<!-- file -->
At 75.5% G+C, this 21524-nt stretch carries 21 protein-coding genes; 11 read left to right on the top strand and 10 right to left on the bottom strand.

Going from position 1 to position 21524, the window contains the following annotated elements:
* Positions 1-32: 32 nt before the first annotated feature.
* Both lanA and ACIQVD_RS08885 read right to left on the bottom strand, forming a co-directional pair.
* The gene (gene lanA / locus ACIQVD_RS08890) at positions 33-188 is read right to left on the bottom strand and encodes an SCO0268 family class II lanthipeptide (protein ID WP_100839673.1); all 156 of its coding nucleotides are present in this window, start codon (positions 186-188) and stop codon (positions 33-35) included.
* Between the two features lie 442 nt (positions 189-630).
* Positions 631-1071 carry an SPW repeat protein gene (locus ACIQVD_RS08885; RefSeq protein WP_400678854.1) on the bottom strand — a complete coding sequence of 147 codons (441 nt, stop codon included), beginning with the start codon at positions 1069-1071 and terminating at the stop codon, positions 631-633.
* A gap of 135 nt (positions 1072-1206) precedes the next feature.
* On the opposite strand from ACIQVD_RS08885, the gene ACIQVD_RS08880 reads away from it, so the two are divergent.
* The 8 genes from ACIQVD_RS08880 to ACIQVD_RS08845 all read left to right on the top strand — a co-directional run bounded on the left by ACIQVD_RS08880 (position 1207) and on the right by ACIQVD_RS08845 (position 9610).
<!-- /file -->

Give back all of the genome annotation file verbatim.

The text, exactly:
At 75.5% G+C, this 21524-nt stretch carries 21 protein-coding genes; 11 read left to right on the top strand and 10 right to left on the bottom strand.

Going from position 1 to position 21524, the window contains the following annotated elements:
* Positions 1-32: 32 nt before the first annotated feature.
* Both lanA and ACIQVD_RS08885 read right to left on the bottom strand, forming a co-directional pair.
* The gene (gene lanA / locus ACIQVD_RS08890) at positions 33-188 is read right to left on the bottom strand and encodes an SCO0268 family class II lanthipeptide (protein ID WP_100839673.1); all 156 of its coding nucleotides are present in this window, start codon (positions 186-188) and stop codon (positions 33-35) included.
* Between the two features lie 442 nt (positions 189-630).
* Positions 631-1071 carry an SPW repeat protein gene (locus ACIQVD_RS08885; RefSeq protein WP_400678854.1) on the bottom strand — a complete coding sequence of 147 codons (441 nt, stop codon included), beginning with the start codon at positions 1069-1071 and terminating at the stop codon, positions 631-633.
* A gap of 135 nt (positions 1072-1206) precedes the next feature.
* On the opposite strand from ACIQVD_RS08885, the gene ACIQVD_RS08880 reads away from it, so the two are divergent.
* The 8 genes from ACIQVD_RS08880 to ACIQVD_RS08845 all read left to right on the top strand — a co-directional run bounded on the left by ACIQVD_RS08880 (position 1207) and on the right by ACIQVD_RS08845 (position 9610).